Cosmopolitanism in the Tang Dynasty

A Chinese Ceramic Figure

of a Sogdian Wine-Merchant

by Suzanne G. Valenstein

This research monograph investigates the aspects of a large Tang dynasty (618–907) porcelaneous mortuary figure of an ethnic Sogdian that belongs to a small, cohesive group of Chinese ceramic figures depicting foreign wine merchants. As key merchants on the famous “Silk Road,” the Sogdians, an Eastern Iranian people, played a significant role in China’s exposure to Western cultures. The interaction among the Chinese, the Sogdians, and the Turkic Eurasian nomads left an indelible mark on Tang China as well. Various decorative motifs on the present figure and its analogous examples are traced both chronologically and geographically to their origins. Most of these motifs can be found in the West and most can also be associated with Buddhism, which came to China by way of Central Asia.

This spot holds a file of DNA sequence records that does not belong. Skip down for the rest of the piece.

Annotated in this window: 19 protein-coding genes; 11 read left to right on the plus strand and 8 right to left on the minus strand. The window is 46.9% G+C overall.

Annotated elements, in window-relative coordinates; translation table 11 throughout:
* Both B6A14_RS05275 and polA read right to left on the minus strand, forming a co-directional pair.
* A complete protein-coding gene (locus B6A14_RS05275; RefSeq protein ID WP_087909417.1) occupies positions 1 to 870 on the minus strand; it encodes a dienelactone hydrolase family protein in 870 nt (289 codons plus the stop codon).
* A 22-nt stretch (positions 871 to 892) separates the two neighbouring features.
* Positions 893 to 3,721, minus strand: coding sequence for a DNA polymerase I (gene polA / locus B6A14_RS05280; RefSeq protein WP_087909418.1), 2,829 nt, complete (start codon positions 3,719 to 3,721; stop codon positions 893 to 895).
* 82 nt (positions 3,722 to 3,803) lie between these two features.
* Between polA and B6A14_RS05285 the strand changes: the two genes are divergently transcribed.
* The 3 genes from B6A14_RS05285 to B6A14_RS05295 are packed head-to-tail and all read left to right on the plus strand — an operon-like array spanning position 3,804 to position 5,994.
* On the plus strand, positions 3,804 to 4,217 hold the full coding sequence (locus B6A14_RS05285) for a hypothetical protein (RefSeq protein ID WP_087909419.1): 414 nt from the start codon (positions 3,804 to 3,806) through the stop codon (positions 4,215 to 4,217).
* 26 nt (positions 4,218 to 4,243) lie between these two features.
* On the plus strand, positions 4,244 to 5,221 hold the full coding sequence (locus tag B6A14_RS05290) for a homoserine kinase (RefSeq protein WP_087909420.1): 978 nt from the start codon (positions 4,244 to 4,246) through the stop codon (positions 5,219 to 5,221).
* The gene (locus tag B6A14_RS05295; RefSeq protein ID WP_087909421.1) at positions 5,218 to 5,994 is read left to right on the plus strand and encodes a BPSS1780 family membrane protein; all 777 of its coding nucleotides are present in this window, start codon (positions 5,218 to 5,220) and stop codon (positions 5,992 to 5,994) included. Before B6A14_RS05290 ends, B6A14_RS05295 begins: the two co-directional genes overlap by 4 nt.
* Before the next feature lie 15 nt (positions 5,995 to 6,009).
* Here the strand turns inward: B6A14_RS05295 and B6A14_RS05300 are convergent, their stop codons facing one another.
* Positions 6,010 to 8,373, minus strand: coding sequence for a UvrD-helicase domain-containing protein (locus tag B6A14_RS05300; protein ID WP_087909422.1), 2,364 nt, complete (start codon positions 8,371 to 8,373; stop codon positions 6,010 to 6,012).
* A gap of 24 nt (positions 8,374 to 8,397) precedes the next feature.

Victor H. Mair, Professor of Chinese Language and Literature at the University of Pennsylvania, wrote that "This lavishly illustrated work is a tour de force study...  By assiduously tracing the origins and parallels of the motifs, the author is able to explicate the Eurasian wide cultural connections that they embody...  This is a signal publication for anyone who is interested in Sogdians, Turks, the history of wine, mortuary figures, and ceramic technology during the medieval period."

About the Author 

Suzanne G. Valenstein is currently a research scholar at The Metropolitan Museum of Art. She is retired from the Metropolitan’s department of Asian art, where she was curator of Chinese ceramics for thirty-five years.